Ottawa – Gord Brown, Member of Parliament for Leeds-Grenville – Thousand Islands and Rideau Lakes, today notes that he is pleased that the House of Commons health committee has requested the health minister to change the compensation criteria for thalidomide survivors.
“I have been working on this for just over a year. I am pleased to see that the committee sees that a physical examination and the balance of probabilities is a better way to determine qualification for thalidomide compensation,” Brown says.
Under the current rules for the 2015 Thalidomide Survivors Compensation Program, survivors must produce paperwork that in many cases after 50 or more years has been lost or destroyed. Meanwhile, in other jurisdictions, those without paper work were examined by a medical professional and a tribunal reviewed the probability that their disabilities were caused by Thalidomide.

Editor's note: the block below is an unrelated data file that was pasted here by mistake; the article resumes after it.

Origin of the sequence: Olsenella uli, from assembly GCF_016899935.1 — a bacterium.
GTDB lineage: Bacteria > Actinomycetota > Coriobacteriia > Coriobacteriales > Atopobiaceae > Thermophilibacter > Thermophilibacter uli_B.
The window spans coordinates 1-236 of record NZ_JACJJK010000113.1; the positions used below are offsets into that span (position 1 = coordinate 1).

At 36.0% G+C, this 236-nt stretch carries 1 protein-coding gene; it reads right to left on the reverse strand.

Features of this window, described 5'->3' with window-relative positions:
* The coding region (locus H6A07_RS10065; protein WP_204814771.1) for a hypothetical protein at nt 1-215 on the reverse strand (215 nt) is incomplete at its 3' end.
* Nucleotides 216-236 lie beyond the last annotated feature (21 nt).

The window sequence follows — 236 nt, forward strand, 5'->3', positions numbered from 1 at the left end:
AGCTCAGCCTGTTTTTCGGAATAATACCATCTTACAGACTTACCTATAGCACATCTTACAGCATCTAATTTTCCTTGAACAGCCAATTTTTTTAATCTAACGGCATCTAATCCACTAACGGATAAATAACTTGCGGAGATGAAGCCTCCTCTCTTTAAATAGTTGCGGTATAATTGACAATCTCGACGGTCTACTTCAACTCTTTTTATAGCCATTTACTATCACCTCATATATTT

“In Britain especially they worked on a grid system and anyone scoring more than 50 points received compensation,” explains Brown.
The grid looks at such items as whether or not the drug was available to the mother, and it looks at the physical disabilities and the medical records of the survivor. It also can use genetic testing if the first few criteria do not provide adequate proof.
“Genetics can’t prove disabilities were caused by thalidomide but it can rule out other causes,” he says.
Brown notes the committee recommendation has been sent to the Health Minister Jane Philpott.
“Normally they would have produced a report but recognizing that time is of the essence, the committee determined a letter was the best approach. It is now up to the health minister to do the right thing for these survivors,” he explains.